Does it seem like mosquitoes prefer to snack on you more than on other people? A new study may explain why.
Scientists in London looked at 18 pairs of identical twins and 19 pairs of fraternal twins. They asked each twin to put a hand in a box full of hungry mosquitoes.
They learned that identical twins, who have nearly the same DNA code, attract mosquitoes at about the same rate. Fraternal twins, on the other hand, who have about half their genes in common, showed greater differences in their level of attractiveness. The results suggest a genetic basis for why mosquitoes prefer some people to others.
If researchers can figure out which genes are involved, they may be able to develop more effective mosquito repellents.
Until then, health experts recommend using a bug repellent containing DEET. Apply it sparingly to the ears, nape of the neck, hands and other exposed areas.
A repellent with 25 percent DEET should give you five to six hours of protection, says Thomas Miller, MD, an internist at University of Utah Health. If you're going to be outside for only an hour or so to take a walk or do some gardening, you can use a lower concentration. Repellents with concentrations of 50 percent or 100 percent DEET offer no extra protection, the Centers for Disease Control and Prevention says.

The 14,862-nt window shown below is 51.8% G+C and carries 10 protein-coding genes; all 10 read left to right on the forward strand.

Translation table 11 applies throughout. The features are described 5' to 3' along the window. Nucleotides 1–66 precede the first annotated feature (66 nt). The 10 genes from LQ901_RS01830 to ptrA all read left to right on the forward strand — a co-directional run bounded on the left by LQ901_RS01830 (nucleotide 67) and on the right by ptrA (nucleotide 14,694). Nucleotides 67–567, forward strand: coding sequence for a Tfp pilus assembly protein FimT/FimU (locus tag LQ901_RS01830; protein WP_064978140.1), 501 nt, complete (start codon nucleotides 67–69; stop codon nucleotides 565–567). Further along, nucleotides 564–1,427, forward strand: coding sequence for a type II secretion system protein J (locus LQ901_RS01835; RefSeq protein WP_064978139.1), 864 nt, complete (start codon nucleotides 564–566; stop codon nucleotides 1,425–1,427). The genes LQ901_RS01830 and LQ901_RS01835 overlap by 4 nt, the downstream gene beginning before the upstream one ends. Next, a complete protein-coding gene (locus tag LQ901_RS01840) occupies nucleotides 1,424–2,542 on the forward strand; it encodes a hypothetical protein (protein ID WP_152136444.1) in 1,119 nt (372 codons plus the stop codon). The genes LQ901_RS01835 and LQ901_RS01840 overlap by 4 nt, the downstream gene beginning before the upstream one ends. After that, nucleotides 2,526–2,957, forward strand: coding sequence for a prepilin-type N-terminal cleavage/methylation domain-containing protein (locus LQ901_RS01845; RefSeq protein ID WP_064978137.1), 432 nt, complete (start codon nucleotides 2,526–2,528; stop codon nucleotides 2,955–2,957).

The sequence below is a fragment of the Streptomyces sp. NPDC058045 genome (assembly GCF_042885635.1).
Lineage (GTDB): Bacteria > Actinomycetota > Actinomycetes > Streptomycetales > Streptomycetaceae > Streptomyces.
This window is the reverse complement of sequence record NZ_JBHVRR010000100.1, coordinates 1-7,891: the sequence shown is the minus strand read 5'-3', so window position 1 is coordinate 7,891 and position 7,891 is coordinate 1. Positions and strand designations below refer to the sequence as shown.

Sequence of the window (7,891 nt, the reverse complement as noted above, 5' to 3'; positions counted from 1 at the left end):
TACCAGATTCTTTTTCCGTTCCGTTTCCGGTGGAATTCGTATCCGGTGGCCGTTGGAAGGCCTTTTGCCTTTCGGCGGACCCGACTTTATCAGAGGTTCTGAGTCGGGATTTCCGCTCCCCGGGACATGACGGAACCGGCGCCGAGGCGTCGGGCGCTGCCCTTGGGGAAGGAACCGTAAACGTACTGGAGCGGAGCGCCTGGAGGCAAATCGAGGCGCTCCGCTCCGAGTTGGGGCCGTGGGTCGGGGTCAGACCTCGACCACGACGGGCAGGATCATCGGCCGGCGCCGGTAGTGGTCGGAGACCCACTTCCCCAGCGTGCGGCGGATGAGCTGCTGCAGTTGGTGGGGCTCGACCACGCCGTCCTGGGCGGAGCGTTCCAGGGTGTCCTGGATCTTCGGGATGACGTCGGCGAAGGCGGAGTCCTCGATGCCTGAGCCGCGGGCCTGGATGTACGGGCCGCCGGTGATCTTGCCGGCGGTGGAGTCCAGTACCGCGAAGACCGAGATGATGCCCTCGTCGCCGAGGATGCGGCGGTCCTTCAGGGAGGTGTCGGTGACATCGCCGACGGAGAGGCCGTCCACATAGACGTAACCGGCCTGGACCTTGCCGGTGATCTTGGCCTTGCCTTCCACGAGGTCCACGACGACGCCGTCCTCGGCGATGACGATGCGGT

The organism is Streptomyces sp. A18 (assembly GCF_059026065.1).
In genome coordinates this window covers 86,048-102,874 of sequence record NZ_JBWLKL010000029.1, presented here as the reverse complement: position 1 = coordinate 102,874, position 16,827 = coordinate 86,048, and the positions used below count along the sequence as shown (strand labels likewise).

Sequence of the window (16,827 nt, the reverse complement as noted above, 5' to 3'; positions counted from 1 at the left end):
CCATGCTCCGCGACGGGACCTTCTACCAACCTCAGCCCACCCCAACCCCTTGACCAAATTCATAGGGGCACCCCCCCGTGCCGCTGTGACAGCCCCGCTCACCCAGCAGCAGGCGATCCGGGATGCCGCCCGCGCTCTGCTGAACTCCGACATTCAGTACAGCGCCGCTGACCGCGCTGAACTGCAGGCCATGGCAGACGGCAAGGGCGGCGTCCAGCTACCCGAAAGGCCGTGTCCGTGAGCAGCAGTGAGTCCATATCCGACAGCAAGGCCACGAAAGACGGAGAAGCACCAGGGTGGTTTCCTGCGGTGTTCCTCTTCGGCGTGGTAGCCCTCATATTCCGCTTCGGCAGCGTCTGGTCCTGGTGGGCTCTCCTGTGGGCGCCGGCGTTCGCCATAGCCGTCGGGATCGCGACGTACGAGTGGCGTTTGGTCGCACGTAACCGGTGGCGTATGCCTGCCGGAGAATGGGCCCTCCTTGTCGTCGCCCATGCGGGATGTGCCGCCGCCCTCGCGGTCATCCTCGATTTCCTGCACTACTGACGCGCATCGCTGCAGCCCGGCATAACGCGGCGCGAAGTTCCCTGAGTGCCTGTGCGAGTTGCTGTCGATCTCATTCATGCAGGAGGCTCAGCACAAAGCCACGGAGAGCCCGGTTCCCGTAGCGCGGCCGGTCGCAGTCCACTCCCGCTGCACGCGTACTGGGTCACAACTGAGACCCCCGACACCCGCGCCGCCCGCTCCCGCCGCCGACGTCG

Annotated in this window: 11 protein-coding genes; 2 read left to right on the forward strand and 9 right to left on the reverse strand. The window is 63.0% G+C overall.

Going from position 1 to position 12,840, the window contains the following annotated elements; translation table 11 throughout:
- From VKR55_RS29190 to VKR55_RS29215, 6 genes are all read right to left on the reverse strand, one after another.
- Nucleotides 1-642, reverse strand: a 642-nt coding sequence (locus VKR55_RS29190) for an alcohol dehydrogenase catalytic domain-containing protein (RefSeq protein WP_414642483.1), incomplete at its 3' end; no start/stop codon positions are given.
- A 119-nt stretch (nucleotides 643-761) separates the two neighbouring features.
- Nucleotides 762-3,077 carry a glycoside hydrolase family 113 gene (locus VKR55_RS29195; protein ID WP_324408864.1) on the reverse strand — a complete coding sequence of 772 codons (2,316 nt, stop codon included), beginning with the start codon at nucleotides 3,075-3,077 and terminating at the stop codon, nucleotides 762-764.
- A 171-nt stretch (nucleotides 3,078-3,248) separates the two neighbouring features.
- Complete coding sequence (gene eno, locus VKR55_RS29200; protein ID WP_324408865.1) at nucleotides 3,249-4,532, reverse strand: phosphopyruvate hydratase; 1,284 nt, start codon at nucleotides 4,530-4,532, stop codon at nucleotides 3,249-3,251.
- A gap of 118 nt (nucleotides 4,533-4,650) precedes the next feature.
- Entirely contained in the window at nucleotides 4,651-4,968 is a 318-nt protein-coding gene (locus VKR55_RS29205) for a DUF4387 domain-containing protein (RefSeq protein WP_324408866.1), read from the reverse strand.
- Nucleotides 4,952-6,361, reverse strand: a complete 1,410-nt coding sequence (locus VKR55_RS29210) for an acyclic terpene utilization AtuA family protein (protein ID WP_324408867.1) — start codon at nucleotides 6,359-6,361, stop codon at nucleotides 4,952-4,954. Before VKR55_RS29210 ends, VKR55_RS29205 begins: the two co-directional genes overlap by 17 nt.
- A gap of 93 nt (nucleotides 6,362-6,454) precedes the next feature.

Don't rely on so-called natural remedies. "In terms of oils and vitamin supplements, there's just no studies that show that those things work," Miller says.
What you wear can help. Wear long sleeves, pants and a hat to reduce the amount of exposed skin for mosquitoes to bite. You can purchase clothes that contain the chemical repellent permethrin, or buy a spray and apply it to clothes you already own. (Permethrin should not go on your skin, though.)
"Stay away from areas where there's stagnant water, which is where mosquitoes tend to breed," says Scott Youngquist, MD, an emergency physician at University of Utah Health. "They also tend to come out more at night and dusk. They don't like to be out in bright sunlight."